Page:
Witt died in 1946. Following his death, Barbara and Richard Moravec (whom she later married) edited Witt’s book Active Psychology and the Welfare and Progress of Man: Notes on the Establishment of a Non-medical Practical Psychology, Written 1941-1946 (published in 1947). A reviewer in the Journal of Consulting Psychology described it as “the posthumously published notes of a brilliant psychotherapist”. The Howard Gotlieb Archival Research Center also has manuscripts relating to Witt’s poetry, 28 sketches and a list of 324 of his paintings.

Barbara Keppel-Compton married Richard Zdenko Moravec, a chemical engineer and film-maker, in Albemarle, Virginia, in 1951. The couple worked together on at least two motion pictures: The Story of A Volcano, about Paricutin Volcano (1952) and With Malice Toward None (1955). By 1955 the Moravecs were living in Yellow Springs, Ohio. Barbara Moravec spent her final years in Surrey, England.

Sadly, and notwithstanding the claim on its inside back cover that it is “her first novel to be published in America”, To The Isthmus appears to be the first and only novel she ever published anywhere. Interestingly, though, the Howard Gotlieb Archival Research Center includes drafts of two more novels, one untitled and one with the title Margaret Townshend. The archive also has several short stories by Keppel-Compton, as well as a play, and poems.

If any reader is close enough to Boston University to take a look at these unpublished novels, we would love to learn more about them.

Sombrero Books welcomes comments, corrections or additional material related to any of the writers and artists featured in our series of mini-bios. Please use the comments feature at the bottom of individual posts, or email us.

Mar 032016
 

Leonet (“Leo”) Matiz Espinoza was a Colombian photographer and caricaturist who lived and worked in Mexico in the 1940s. In 2011, eight gelatin silver prints in a series called “Fishing on Lake Chapala” came up at auction with an estimate of 8000 Euros; one of these eight images appears below.

Matiz was born on 1 April 1917 in Aracataca, Colombia, coincidentally the birthplace of novelist Gabriel García Marquez. He left his native Colombia for Mexico City in 1939, hoping that his artistic talents would enable him to find success there. He traveled overland from Panama via Costa Rica, Nicaragua, El Salvador and Guatemala.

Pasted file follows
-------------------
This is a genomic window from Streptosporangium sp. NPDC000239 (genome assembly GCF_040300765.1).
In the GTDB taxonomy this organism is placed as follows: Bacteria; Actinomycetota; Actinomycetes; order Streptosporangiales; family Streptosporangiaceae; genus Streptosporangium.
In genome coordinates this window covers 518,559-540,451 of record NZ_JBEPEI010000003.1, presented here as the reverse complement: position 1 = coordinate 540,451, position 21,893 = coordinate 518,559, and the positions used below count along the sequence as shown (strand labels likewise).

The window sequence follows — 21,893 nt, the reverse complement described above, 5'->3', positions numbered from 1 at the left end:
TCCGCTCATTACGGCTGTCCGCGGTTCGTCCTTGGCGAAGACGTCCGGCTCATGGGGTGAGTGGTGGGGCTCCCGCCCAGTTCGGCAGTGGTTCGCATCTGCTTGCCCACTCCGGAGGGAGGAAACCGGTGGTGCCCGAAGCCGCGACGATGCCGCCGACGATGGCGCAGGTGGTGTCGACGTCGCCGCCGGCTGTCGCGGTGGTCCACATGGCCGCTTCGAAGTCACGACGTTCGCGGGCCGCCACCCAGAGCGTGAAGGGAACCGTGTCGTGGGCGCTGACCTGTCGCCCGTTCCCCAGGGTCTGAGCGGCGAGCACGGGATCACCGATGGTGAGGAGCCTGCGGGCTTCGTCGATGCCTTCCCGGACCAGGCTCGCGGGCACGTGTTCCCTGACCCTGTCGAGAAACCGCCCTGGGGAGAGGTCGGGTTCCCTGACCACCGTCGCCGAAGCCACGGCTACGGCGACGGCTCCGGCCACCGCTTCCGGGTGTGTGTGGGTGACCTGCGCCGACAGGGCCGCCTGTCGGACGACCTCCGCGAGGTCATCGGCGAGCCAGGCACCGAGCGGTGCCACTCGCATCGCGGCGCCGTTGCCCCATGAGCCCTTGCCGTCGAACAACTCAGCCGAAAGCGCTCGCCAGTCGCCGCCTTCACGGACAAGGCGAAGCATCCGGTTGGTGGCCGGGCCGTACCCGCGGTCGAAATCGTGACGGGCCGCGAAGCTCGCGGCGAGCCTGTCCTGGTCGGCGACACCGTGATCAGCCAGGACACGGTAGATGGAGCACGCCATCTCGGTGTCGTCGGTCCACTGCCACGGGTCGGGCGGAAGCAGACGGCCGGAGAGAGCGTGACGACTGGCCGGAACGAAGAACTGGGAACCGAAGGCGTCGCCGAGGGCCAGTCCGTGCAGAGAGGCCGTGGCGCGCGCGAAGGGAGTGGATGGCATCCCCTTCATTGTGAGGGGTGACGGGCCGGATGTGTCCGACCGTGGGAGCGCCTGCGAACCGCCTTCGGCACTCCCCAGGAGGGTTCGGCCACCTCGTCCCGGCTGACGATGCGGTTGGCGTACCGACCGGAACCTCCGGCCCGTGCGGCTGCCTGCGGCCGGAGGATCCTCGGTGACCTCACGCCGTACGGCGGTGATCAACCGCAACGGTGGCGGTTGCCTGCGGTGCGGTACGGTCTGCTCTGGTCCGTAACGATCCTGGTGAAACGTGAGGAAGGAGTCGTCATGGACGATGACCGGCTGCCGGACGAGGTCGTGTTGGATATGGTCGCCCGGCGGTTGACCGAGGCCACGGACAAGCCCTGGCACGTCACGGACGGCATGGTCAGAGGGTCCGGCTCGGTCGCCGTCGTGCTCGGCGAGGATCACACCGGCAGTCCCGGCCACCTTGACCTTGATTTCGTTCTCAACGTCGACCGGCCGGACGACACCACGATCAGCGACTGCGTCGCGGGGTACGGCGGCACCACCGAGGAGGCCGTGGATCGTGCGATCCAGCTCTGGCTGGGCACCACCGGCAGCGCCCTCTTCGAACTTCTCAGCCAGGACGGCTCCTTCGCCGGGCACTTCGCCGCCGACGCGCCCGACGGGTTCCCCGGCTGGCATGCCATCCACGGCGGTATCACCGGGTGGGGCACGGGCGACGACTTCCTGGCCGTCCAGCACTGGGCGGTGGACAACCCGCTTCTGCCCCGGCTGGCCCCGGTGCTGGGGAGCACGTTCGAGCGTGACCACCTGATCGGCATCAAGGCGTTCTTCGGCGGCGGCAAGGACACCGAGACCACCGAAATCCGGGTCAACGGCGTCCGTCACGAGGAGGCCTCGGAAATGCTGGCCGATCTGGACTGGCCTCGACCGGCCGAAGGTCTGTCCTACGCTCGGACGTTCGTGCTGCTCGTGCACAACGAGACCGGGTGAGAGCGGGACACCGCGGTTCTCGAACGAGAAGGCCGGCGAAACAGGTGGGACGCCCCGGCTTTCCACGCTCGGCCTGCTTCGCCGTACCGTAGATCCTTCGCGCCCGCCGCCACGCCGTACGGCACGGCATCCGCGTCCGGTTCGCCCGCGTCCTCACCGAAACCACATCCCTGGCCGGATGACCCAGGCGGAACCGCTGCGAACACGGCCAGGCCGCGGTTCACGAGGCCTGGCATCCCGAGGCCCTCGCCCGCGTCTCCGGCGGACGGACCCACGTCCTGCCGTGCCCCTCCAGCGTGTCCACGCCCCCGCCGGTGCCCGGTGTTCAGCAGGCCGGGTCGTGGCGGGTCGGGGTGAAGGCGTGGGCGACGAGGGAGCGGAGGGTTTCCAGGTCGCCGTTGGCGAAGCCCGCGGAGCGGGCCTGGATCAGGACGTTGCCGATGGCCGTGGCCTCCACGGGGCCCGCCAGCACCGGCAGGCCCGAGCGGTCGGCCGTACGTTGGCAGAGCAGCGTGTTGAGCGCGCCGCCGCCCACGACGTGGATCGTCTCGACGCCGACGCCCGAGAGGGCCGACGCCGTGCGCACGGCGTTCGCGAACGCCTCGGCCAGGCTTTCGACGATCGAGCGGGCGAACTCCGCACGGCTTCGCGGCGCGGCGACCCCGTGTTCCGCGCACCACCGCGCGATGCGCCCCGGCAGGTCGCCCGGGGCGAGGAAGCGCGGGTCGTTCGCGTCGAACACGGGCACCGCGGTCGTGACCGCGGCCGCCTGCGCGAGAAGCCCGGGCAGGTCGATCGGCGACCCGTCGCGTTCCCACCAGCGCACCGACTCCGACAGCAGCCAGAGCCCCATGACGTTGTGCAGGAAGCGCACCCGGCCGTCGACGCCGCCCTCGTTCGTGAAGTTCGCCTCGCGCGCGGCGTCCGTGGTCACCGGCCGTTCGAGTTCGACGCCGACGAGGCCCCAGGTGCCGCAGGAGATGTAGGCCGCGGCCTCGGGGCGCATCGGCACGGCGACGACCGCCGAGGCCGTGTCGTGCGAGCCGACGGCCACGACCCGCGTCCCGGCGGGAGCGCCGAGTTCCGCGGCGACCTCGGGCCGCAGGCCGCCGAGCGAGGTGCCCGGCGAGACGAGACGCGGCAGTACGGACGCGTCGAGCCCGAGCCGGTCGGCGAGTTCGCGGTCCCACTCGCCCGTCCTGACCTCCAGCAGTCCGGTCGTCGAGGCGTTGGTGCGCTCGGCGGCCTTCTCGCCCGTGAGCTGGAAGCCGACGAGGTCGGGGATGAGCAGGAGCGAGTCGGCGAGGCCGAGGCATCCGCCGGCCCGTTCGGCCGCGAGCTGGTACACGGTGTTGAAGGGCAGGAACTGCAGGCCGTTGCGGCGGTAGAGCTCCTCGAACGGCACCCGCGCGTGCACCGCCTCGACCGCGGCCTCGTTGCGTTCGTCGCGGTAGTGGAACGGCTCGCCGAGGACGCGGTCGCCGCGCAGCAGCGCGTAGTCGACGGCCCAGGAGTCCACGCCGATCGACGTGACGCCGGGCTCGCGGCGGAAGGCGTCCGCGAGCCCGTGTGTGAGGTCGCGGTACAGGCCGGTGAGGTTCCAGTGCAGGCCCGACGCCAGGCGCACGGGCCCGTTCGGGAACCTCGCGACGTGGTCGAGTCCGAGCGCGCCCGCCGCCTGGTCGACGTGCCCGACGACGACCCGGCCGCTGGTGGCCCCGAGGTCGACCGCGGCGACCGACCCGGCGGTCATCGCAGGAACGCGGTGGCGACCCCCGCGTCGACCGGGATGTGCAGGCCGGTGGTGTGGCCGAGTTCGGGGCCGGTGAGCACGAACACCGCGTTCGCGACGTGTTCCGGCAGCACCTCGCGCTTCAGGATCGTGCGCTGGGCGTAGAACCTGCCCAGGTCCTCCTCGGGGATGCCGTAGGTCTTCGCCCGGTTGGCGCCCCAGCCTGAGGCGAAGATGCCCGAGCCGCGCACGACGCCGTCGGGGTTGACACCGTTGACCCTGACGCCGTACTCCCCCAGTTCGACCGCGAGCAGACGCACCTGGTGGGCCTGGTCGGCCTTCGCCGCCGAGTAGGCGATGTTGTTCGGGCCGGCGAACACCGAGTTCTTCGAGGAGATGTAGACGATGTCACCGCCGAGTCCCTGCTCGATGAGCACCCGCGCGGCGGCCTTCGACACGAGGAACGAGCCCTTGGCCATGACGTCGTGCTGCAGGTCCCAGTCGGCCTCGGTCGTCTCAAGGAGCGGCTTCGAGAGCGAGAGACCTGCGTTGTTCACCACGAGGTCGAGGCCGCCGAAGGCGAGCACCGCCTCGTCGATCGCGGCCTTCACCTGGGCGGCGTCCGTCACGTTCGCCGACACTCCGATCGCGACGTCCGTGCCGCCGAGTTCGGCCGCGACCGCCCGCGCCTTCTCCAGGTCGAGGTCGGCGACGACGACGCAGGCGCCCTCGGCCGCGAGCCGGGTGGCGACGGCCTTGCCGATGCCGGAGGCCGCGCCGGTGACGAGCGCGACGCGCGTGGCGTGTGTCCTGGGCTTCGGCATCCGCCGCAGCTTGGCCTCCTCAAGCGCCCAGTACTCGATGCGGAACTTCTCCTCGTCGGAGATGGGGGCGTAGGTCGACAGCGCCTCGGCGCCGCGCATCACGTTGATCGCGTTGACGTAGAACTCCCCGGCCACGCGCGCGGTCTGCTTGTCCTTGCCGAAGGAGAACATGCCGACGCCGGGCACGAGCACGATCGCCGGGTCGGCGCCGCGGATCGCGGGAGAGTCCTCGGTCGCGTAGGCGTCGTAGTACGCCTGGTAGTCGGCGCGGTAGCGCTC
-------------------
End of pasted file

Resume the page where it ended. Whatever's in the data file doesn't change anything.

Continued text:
It was in Central America that Matiz met and immediately proposed to Celia Nichols, the daughter of a British diplomat; he was 23, she was 40. They were only able to marry after Matiz had seen off a rival in a dawn shooting duel. According to La metáfora del ojo, Matiz claims he responded to Celia’s concern about the age difference by pointing out that, “I don’t see your age. I’m as interested in you, as you are in me.”

Matiz, whose long black hair, and gangster-like mustache complemented his mischievous sense of humor and absurdly colored jackets, would eventually have seven marriages in all.

Leo and Celia arrived in Mexico in 1941 as newly-weds and Leo quickly established himself as a caricaturist and photographer, claiming to have chosen the latter more for its economic rewards than because it was his first love as an artist.

Leo Matiz: Fishing on Lake Chapala (ca 1940)

Leo Matiz: Fishing on Lake Chapala (ca 1942)

Matiz held several exhibitions of his work in Mexico City in the early 1940s. The first, entitled “Fotos y Dibujos” (“Photographs and drawings”), opened at the Museo de Bellas Artes (Opera House Museum) in Mexico City in 1941 with a speech by the Chilean poet-diplomat Pablo Neruda.

In June of the following year, “El Pueblo de México” (“The People of Mexico”) in Mexico City’s Galería de Arte y Decoración showcased 59 photographs taken in Colombia, El Salvador and Mexico. The Mexican images included portraits, scenes of everyday life and artistic shots taken in Veracruz and elsewhere. Photograph #6 in the catalog was “Cabezas, Chapala” (“Heads, Chapala”).

In 1943, Matiz arranged another exhibit, entitled ““Tipos y Costumbres de México” (“Characters and Customs of Mexico), at own photo studio on Avenida Juárez in downtown Mexico City.

Leo Matiz: Lake Chapala (ca 1942). Reproduced by courtesy of Leo Matiz Foundation.

Leo Matiz: Lake Chapala (ca 1942). Reproduced by courtesy of Leo Matiz Foundation.

While the precise dates of his visit, or visits, to Lake Chapala are unknown, Matiz sent a special photo-report on the lake to the magazine Así. The report, entitled “Chapala, mar jaliciense” (“Chapala, Jalisco’s Sea), was based on several outstanding examples of Matiz’s photos, and was published in Así on Valentine’s Day in 1942 (Así # 66, 14 February 1942: 31-35). One photo in that article shows the main church and beach in Chapala as viewed from the lake, but most depict fishermen going about their work. Several views of fishermen tending their nets are taken close to the lake shore and show masses of lirio (water hyacinth), though this is not commented on in the accompanying text which focuses, instead, on the superior eating quality of the lake’s fish, especially the highly prized whitefish.

Matiz was not only a photographer. In Mexico, he also honed his skills as a caricaturist, influenced by the work of Guadalupe Posada and others, transferring these same skills of keen observation and astute choice of angles to his photography. As a result, his work regularly featured in the pages of magazines such as Así, Life, Reader’s Digest, Harpers Magazine, Look and Norte. He was also active in the world of cinematography.